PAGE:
Section author: Danielle J. Navarro and David R. Foxcroft

# One-sided tests¶

When introducing the theory of null hypothesis tests, I mentioned that there are some situations when it’s appropriate to specify a one-sided test (see section The difference between one-sided and two-sided tests). So far all of the t-tests have been two-sided tests. For instance, when we specified a one sample t-test for the grades in Dr Zeppo’s class the null hypothesis was that the true mean was 67.5%. The alternative hypothesis was that the true mean was greater than or less than 67.5%. Suppose we were only interested in finding out if the true mean is greater than 67.5%, and have no interest whatsoever in testing to find out if the true mean is lower than 67.5%. If so, our null hypothesis would be that the true mean is 67.5% or less, and the alternative hypothesis would be that the true mean is greater than 67.5%. In jamovi, for the One Sample T-Test analysis, you can specify this by clicking on the > Test Value option, under Hypothesis. When you have done this, you will get the results as shown in Fig. 98.

Notice that there are a few changes from the output that we saw last time. Most important is the fact that the actual hypothesis has changed, to reflect the different test. The second thing to note is that although the t-statistic and degrees of freedom have not changed, the p-value has. This is because the one-sided test has a different rejection region from the two-sided test. If you’ve forgotten why this is and what it means, you may find it helpful to read back over chapter Hypothesis testing, and section The difference between one-sided and two-sided tests in particular. The third thing to note is that the confidence interval is different too: it now reports a “one-sided” confidence interval rather than a two-sided one. In a two-sided confidence interval we’re trying to find numbers a and b such that we’re confident that, if we were to repeat the study many times, then 95% of the time the mean would lie between a and b. In a one-sided confidence interval, we’re trying to find a single number a such that we’re confident that 95% of the time the true mean would be greater than a (or less than a if you selected Measure 1 < Measure 2 in the Hypothesis section).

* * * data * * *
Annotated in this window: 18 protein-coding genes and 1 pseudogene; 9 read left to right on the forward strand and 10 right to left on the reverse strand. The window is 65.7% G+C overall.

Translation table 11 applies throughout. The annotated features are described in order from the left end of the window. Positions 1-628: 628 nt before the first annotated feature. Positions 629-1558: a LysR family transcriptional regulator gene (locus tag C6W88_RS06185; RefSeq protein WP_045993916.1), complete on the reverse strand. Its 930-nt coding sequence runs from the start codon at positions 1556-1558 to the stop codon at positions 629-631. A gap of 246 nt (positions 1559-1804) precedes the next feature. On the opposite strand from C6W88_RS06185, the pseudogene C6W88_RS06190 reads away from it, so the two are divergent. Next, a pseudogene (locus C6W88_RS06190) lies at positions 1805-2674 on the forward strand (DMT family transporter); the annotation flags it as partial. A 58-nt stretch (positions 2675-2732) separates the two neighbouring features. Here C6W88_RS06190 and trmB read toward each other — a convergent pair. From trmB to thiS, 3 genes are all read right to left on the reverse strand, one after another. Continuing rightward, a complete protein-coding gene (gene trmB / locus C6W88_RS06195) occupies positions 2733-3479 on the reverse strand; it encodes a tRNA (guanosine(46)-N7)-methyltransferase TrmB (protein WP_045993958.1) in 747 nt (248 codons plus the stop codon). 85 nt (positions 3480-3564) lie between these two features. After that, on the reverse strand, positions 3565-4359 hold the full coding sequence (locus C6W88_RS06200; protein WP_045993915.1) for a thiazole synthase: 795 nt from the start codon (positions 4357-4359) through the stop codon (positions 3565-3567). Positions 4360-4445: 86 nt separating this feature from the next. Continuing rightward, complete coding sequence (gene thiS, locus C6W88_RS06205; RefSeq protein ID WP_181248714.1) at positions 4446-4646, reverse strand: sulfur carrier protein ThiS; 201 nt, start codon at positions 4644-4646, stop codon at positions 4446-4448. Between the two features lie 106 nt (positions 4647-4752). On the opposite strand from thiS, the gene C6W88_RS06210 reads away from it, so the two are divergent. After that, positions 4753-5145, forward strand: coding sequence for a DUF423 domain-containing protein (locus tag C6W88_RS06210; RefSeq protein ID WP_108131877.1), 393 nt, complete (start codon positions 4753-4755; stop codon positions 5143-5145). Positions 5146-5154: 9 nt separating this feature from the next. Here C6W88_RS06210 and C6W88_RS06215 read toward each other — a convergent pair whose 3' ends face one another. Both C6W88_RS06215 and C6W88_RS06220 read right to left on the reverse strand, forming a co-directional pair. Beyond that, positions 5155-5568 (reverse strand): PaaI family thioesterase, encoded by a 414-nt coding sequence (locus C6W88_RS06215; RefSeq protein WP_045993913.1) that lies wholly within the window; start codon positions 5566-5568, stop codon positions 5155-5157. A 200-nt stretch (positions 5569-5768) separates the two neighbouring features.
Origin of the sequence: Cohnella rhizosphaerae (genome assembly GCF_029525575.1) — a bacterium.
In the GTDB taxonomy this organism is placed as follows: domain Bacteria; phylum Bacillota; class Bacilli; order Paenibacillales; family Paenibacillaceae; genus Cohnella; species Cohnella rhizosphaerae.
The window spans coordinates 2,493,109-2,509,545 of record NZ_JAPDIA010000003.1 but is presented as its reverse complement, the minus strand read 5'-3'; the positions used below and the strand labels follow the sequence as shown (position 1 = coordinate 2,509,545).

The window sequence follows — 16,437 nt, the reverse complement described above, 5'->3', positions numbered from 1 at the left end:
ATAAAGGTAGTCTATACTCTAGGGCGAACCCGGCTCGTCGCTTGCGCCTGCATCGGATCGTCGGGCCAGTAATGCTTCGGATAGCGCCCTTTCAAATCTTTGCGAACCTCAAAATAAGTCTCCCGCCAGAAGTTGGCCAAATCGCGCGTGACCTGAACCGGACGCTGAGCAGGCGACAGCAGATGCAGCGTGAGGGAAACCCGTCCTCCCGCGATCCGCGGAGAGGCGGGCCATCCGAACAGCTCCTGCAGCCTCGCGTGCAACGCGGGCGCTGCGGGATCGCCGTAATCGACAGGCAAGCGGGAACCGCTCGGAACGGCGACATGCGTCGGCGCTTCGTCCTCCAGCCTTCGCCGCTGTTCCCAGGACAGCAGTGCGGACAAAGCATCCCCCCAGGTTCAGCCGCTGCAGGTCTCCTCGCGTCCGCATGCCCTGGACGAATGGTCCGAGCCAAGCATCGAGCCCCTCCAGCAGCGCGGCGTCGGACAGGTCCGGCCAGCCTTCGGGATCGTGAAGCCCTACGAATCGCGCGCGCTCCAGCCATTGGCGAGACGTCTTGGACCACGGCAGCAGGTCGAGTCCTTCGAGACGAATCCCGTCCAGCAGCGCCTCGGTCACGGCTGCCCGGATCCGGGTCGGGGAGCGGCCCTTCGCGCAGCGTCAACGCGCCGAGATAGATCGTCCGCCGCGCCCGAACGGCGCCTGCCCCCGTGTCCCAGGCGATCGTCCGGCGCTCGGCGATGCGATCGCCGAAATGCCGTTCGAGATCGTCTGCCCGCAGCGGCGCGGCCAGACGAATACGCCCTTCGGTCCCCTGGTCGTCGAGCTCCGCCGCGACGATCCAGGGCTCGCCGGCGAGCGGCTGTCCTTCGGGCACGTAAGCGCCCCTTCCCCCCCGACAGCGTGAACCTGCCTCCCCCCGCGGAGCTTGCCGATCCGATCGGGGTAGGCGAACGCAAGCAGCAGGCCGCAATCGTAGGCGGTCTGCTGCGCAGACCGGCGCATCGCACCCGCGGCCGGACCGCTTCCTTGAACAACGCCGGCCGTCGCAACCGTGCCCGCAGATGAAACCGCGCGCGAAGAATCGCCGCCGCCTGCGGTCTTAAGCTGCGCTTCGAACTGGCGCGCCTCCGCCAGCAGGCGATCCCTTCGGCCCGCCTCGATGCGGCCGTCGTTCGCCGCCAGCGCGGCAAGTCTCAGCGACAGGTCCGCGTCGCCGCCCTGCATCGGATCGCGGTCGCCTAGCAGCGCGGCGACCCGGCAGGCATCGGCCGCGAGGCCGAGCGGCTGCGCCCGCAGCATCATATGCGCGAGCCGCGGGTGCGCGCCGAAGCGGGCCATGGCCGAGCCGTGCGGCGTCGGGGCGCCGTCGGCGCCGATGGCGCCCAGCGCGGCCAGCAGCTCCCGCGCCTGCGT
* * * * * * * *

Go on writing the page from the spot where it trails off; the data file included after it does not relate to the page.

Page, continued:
So that’s how to do a one-sided one sample t-test. However, all versions of the t-test can be one-sided. For an independent samples t-test, you could have a one-sided test if you’re only interested in testing to see if group A has higher scores than group B, but have no interest in finding out if group B has higher scores than group A. Let’s suppose that, for Dr Harpo’s class, you wanted to see if Anastasia’s students had higher grades than Bernadette’s. For this analysis, in the Hypothesis options, specify that Group 1 > Group2. You should get the results shown in Fig. 99.

Again, the output changes in a predictable way. The definition of the alternative hypothesis has changed, the p-value has changed, and it now reports a one-sided confidence interval rather than a two-sided one.

What about the paired samples t-test? Suppose we wanted to test the hypothesis that grades go up from test 1 to test 2 in Dr Zeppo’s class, and are not prepared to consider the idea that the grades go down. In jamovi you would do this by specifying, under the Hypotheses option, that grade_test2 (Measure 1 in jamovi, because we copied this first into the paired variables box) > grade_test1 (Measure 2 in jamovi). You should get the results shown in Fig. 100.

Yet again, the output changes in a predictable way. The hypothesis has changed, the p-value has changed, and the confidence interval is now one-sided.